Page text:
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Hits will eventually fall for Kyle Tucker

The Astros’ young outfielder is not having a good season, but his stats suggest it’s a thing of bad luck.

Los Angeles Angels v Houston Astros Photo by Carmen Mandato/Getty Images

Bad luck doesn’t last forever, right?

Kyle Tucker is having a nightmare season at the plate, which is obvious just by taking a look at his .179/.250/.349 slash line after 31 games for the Astros in 2021. But his case is pretty particular and interesting.

If you go to Baseball-Reference and see his standard batting stats, his .597 OPS will probably make you cry. BUT, and this is a big one, I invite you to go deeper and begin by taking a glimpse at his .177 BABIP. That will tell you something about his season.

But then you’ll likely debate between poor exit velocity, a counterproductive batted ball profile, or bad luck. And from here, we’ll go to Baseball Savant. Come on, type with me and then “Kyle Tucker” in the bar at the top right. Hit enter and... Voila!

First, Tucker’s exit velocity (91.4 MPH) is notably above average (88.3 MPH). Second, he’s hitting fewer ground balls and line drives than in 2020, plus more fly balls. But there’s nothing to be extremely worried about regarding that.

Then we need to take care of the third point: BAD LUCK.

When I began doing my research about Tucker, I just couldn’t believe that a player whose percentile rankings look this (wait for the image) can have so bad statistics...

Baseball Savant

Going to the quality of his contact, Tucker’s 9.5% barrel percentage is even higher than last year’s 9.1%. His expected batting average is .279 while his expected slugging percentage is .530. Just way too distant from his actual numbers.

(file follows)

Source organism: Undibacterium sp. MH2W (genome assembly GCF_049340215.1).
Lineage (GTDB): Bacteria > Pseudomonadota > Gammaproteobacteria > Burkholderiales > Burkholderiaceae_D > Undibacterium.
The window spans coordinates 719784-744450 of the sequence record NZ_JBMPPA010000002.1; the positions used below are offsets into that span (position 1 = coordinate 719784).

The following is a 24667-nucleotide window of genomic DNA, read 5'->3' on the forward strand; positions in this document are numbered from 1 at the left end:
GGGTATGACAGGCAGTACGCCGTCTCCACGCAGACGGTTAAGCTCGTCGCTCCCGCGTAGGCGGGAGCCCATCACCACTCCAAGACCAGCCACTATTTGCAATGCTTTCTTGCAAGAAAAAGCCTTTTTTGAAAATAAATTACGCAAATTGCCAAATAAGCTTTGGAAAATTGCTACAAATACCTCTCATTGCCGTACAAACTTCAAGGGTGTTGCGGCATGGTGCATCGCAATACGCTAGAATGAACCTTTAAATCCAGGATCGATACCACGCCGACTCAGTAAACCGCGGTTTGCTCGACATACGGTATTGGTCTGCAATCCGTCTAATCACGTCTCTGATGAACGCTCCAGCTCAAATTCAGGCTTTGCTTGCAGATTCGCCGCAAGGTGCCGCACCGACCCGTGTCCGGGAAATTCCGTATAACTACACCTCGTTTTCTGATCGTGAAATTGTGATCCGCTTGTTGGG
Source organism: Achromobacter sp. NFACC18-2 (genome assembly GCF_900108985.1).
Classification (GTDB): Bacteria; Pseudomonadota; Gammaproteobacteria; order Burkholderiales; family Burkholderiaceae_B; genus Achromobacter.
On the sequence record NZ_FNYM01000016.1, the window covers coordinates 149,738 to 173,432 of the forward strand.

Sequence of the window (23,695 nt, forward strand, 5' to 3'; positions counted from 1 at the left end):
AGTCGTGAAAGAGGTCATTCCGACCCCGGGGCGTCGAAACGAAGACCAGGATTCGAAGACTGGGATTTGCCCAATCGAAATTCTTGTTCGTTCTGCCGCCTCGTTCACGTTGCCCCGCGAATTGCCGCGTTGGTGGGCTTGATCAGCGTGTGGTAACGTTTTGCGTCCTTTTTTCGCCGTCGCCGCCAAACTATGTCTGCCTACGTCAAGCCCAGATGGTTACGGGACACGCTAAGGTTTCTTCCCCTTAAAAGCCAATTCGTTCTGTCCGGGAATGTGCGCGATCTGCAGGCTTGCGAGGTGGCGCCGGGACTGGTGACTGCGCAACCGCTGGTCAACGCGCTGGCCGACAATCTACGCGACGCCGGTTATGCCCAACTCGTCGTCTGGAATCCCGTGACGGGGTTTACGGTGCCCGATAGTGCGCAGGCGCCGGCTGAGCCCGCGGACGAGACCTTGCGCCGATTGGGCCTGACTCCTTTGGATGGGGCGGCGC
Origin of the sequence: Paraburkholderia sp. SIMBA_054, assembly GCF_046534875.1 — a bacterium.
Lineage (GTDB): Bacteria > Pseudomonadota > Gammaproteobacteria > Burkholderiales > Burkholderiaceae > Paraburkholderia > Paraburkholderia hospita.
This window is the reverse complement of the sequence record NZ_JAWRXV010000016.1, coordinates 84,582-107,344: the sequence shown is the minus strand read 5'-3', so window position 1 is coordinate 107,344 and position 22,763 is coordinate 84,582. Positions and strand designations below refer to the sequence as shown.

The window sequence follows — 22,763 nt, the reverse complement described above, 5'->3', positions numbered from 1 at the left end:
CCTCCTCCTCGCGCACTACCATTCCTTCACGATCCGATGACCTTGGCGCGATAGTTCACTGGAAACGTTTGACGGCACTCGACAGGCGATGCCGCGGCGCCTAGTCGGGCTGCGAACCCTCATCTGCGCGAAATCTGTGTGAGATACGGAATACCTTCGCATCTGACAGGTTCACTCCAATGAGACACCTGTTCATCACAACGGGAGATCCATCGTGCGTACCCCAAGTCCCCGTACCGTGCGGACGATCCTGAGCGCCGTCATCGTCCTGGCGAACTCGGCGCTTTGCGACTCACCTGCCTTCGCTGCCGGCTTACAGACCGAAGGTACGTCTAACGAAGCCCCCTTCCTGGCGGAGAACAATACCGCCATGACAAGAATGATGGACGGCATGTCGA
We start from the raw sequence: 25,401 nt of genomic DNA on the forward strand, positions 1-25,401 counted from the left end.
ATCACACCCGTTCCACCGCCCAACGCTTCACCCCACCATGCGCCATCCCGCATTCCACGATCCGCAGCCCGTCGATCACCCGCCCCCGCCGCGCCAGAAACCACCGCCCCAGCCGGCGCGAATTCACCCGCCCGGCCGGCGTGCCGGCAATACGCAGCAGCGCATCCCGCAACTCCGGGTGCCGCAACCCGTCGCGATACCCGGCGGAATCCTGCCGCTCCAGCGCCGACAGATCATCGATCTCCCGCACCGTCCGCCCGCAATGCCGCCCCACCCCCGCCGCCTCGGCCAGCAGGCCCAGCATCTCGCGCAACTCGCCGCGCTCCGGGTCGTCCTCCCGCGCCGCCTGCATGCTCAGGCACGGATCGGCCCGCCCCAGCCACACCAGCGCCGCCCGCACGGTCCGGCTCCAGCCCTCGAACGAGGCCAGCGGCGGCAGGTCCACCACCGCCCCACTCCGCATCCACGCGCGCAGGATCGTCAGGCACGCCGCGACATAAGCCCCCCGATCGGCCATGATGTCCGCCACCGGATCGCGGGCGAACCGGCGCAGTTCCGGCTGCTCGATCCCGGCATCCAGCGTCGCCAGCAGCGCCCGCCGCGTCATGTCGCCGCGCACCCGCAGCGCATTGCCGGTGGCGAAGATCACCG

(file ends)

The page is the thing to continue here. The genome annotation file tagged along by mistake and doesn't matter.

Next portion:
Besides, no player with Tucker’s pedigree can be this bad against fastballs. The young outfielder is hitting just for a .167 batting average off fast pitches, only a year removed from averaging .309 against the same kind of deliveries.

If you’re wondering about his plate discipline, let me tell you his contact percentage is the BEST of his career and it’s even above league average: 79.2%. It’s that not elite, it’s very close to that. For the third year in a row, Tucker’s whiff% has lowered, so he’s swinging-and-missing less:

2019: 30.1 Whiff%

2020: 22.5 Whiff%

2021: 20.8 Whiff%

So what can be wrong with him when he seems to keep improving? It’s just bad luck, I insist!

The biggest proof of what I’m saying is the following videos. I went to and watched every time Tucker has been put out in 2021. I count 18 times —EIGHTEEN OUTS— where he was a victim of bad luck, according to exit velocity, good grabs by the rival team, and my eye — yes, something had to be subjective.

Just watch...

Do you want more? Wish fulfilled...

Imagine if those 18 outs hadn’t actually been outs and, instead, had fallen for hits. If you add 18 hits to Tucker’s stats with the same number of at-bats he has now (106), his batting average raises to .349. A hypothetical thing that hurts but relieves pain —or fear— at the same time.

For those who already started panicking about Tucker’s bad season, just calm down. He’s talented enough to believe he will end this bad streak anytime soon and help the Astros in a bigger way.

(Editor’s Note: The statistics and metrics reported in this article were collected prior to last night’s Blue Jays-Astros game in which Tucker went 1-4 with a double, an RBI and strikeout. His double had an xBA of .690 and his two outs were a lineout with a .480 xBA and a drag bunt attempt that nearly resulted in a single save for tremendous fielding by Toronto.)